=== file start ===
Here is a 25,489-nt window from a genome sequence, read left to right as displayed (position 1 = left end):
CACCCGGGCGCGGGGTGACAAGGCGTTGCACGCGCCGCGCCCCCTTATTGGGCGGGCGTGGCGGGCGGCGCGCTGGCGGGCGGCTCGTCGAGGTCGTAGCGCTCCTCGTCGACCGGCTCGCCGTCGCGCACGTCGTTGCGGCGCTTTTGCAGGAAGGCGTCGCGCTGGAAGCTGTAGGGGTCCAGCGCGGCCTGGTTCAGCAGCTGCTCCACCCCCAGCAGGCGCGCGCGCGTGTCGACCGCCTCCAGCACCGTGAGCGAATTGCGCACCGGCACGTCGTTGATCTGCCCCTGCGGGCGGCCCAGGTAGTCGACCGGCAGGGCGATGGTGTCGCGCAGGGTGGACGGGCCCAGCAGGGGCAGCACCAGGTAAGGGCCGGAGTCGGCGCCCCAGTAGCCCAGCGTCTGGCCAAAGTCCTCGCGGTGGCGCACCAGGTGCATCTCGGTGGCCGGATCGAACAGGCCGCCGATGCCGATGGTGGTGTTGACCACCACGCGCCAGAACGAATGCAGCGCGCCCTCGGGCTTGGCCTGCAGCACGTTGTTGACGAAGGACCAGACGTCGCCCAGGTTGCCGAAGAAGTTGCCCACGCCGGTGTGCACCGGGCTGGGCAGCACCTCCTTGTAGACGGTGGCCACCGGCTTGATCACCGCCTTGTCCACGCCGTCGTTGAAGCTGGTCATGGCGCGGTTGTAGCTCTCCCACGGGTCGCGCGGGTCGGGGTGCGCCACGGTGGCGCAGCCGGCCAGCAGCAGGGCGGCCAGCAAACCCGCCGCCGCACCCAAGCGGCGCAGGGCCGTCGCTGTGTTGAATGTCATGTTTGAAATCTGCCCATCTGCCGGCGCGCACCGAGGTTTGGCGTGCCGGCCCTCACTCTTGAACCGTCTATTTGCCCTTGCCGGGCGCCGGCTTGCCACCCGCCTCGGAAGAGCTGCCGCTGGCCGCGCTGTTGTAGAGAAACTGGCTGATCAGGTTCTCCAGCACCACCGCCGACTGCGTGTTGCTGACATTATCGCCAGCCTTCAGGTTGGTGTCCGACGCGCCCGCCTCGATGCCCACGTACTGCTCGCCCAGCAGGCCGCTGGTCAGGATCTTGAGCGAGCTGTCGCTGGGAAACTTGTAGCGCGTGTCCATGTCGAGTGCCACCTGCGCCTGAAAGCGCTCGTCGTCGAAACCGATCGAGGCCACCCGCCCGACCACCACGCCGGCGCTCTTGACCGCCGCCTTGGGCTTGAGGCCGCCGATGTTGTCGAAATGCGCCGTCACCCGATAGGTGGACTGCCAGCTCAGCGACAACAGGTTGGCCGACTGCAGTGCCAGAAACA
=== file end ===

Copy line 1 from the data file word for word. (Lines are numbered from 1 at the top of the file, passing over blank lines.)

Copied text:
Here is a 25,489-nt window from a genome sequence, read left to right as displayed (position 1 = left end):